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STUART HAYGARTH’S TIDE CHANDELIER
Posted By Emily Pilloton On January 18, 2007 @ 6:00 am In Decorative Objects,Green Lighting,Recycled Materials | 19 Comments
London-based designer Stuart Haygarth  knows now to turn mass amounts of trash into awe-inspiring treasure. With training in design and photography, Haygarth  conceived of the Tide Chandelier  while collecting debris that had washed up on the shores of the Kent coastline. The enormous light fixture, measuring nearly five feet in diameter, is composed of a cornucopia of clear plastic refuse, from water bottles to sunglasses.
The Tide Chandelier  gets is name from its spherical shape, a reference to the moon, whose tidal pull creates the waves that wash up the debris. The mass of plastic objects hangs delicately from monofilament lines suspended from above by a wooden “platform.” Haygarth’s  lighting designs are inspired by collections of “banal and overlooked” objects, which, when amassed in large quantities in clever arrangements, take on a new beauty and stunning visual impact.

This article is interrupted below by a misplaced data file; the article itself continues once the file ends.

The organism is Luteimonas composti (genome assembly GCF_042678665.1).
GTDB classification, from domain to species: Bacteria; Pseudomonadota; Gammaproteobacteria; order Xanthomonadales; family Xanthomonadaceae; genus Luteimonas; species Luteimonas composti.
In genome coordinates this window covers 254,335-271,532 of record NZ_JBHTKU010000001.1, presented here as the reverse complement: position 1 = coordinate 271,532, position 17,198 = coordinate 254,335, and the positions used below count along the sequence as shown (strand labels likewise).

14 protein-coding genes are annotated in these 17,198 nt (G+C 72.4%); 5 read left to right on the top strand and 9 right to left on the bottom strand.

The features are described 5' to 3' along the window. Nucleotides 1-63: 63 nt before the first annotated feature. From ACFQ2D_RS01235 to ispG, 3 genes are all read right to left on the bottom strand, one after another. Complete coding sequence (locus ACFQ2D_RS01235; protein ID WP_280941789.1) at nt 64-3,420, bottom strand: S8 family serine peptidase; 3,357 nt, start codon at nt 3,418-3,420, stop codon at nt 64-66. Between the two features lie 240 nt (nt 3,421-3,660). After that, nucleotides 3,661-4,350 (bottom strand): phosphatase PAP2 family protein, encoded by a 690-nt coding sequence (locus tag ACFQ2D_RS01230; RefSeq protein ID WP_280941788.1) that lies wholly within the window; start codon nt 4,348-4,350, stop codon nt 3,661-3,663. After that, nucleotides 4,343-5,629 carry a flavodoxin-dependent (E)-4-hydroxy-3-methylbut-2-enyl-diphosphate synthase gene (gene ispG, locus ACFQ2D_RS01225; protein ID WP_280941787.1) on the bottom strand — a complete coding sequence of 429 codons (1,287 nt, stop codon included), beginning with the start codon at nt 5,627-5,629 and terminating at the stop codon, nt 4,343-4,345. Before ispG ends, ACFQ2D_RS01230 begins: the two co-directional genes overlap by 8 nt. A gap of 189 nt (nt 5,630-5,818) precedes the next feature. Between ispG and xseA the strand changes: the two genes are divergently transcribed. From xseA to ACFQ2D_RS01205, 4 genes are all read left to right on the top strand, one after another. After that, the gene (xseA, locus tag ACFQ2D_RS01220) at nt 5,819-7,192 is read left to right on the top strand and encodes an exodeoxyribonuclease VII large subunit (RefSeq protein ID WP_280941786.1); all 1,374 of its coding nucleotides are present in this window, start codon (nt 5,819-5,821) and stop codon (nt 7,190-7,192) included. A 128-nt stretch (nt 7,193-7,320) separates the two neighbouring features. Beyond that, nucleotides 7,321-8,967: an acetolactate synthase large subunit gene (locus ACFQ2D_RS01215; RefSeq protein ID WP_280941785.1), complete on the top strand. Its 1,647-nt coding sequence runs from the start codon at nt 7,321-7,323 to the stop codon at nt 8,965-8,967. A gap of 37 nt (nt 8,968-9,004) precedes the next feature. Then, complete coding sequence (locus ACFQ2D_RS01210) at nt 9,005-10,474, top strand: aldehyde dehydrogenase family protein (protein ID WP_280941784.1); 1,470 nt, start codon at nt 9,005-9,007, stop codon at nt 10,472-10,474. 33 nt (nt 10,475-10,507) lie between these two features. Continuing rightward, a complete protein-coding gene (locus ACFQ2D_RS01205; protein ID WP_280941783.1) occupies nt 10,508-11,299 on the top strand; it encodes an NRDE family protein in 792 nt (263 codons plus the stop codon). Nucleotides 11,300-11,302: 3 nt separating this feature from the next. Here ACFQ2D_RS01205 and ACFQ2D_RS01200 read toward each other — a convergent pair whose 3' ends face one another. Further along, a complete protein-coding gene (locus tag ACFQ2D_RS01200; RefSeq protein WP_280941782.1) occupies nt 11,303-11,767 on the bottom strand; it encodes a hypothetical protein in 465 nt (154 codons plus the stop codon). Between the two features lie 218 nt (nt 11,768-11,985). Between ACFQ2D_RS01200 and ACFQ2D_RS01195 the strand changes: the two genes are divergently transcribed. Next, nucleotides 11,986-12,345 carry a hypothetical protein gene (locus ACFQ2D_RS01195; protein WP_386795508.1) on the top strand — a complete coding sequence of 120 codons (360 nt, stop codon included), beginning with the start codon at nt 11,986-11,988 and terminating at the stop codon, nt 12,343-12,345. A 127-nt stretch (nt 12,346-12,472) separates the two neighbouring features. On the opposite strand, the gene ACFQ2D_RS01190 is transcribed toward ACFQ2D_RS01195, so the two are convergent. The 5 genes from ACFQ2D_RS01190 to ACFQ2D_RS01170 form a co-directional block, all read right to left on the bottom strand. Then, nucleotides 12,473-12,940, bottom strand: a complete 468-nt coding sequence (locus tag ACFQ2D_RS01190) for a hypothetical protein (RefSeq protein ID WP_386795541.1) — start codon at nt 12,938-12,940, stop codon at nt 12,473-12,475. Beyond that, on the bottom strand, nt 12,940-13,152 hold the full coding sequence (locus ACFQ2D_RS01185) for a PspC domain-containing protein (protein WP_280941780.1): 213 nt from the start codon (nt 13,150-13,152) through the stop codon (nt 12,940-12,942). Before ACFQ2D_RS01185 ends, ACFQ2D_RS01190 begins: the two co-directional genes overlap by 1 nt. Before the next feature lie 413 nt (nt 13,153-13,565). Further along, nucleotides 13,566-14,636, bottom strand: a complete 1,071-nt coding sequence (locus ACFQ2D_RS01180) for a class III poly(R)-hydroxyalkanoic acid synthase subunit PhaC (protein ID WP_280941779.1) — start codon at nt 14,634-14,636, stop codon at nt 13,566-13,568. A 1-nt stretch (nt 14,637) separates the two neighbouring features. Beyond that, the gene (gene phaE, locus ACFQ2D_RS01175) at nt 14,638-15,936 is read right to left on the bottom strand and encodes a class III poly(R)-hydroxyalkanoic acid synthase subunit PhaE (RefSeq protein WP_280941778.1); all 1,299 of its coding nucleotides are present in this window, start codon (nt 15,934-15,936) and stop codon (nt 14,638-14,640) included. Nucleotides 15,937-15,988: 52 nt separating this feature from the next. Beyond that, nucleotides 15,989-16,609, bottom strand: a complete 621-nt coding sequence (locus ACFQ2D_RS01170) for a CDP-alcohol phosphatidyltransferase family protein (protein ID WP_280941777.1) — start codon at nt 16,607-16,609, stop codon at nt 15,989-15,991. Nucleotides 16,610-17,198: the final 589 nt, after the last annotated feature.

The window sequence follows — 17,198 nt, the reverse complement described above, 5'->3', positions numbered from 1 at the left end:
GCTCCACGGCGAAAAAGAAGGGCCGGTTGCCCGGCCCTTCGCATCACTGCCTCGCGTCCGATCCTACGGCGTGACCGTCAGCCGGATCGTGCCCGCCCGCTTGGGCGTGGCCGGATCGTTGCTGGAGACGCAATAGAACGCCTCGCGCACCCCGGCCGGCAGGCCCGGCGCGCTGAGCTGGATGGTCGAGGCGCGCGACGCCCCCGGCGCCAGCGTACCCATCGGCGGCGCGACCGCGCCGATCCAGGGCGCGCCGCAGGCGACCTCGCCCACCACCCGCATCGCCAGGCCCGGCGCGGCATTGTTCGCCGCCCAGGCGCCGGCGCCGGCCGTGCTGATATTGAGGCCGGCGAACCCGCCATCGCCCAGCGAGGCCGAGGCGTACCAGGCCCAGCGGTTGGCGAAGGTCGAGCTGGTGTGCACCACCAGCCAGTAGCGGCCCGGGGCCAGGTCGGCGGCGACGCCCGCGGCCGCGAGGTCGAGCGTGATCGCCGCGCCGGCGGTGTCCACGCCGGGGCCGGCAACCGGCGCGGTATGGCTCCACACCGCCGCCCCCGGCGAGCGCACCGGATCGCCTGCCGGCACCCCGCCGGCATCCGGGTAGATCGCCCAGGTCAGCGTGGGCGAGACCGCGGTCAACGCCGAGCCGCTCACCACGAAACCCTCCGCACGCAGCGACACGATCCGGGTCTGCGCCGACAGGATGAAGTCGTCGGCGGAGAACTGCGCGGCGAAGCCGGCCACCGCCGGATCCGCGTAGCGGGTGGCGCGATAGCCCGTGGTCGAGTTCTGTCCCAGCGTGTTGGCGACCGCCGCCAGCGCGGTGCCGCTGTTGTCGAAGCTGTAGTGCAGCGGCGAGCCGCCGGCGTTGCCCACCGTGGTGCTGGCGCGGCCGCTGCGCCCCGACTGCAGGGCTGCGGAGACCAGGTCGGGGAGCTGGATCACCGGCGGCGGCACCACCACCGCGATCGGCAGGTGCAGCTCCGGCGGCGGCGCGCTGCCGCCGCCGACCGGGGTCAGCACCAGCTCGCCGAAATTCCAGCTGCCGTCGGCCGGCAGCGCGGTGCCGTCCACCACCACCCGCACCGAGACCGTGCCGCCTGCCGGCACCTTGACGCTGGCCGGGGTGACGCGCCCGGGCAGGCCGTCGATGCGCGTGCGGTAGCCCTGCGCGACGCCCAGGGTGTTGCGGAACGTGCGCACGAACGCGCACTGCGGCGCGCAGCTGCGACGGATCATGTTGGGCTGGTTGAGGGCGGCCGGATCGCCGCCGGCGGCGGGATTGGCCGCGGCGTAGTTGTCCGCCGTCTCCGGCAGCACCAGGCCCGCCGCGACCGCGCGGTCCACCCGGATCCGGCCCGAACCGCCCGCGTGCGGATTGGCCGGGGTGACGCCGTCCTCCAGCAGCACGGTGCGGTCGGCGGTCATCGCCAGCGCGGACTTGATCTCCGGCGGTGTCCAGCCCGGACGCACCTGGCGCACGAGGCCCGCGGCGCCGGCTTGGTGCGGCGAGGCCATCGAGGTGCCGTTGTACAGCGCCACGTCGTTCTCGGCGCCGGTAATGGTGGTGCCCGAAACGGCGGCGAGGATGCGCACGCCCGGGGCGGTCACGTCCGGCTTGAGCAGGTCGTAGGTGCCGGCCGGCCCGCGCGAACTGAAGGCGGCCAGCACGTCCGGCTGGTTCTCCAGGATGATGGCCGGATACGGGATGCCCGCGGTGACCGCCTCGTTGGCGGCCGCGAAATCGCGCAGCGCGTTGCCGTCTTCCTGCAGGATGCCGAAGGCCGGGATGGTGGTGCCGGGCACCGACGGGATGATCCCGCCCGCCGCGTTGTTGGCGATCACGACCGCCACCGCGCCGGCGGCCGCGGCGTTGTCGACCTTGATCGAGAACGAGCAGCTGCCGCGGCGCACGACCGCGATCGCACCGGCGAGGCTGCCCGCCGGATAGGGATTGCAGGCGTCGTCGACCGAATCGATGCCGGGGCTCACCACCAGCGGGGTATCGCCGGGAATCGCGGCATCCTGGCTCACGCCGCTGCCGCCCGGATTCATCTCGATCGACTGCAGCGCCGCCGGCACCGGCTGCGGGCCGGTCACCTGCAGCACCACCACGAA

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URLs in this post:
 Image: http://inhabitat.com/2007/01/18/stuart-haygarths-tide-chandelier/
 Stuart Haygarth: http://www.stuarthaygarth.com/
 Tide Chandelier: http://www.stuarthaygarth.com/default.asp?V_DOC_ID=1080
 price upon request: http://www.stuarthaygarth.com/default.asp?V_DOC_ID=1067
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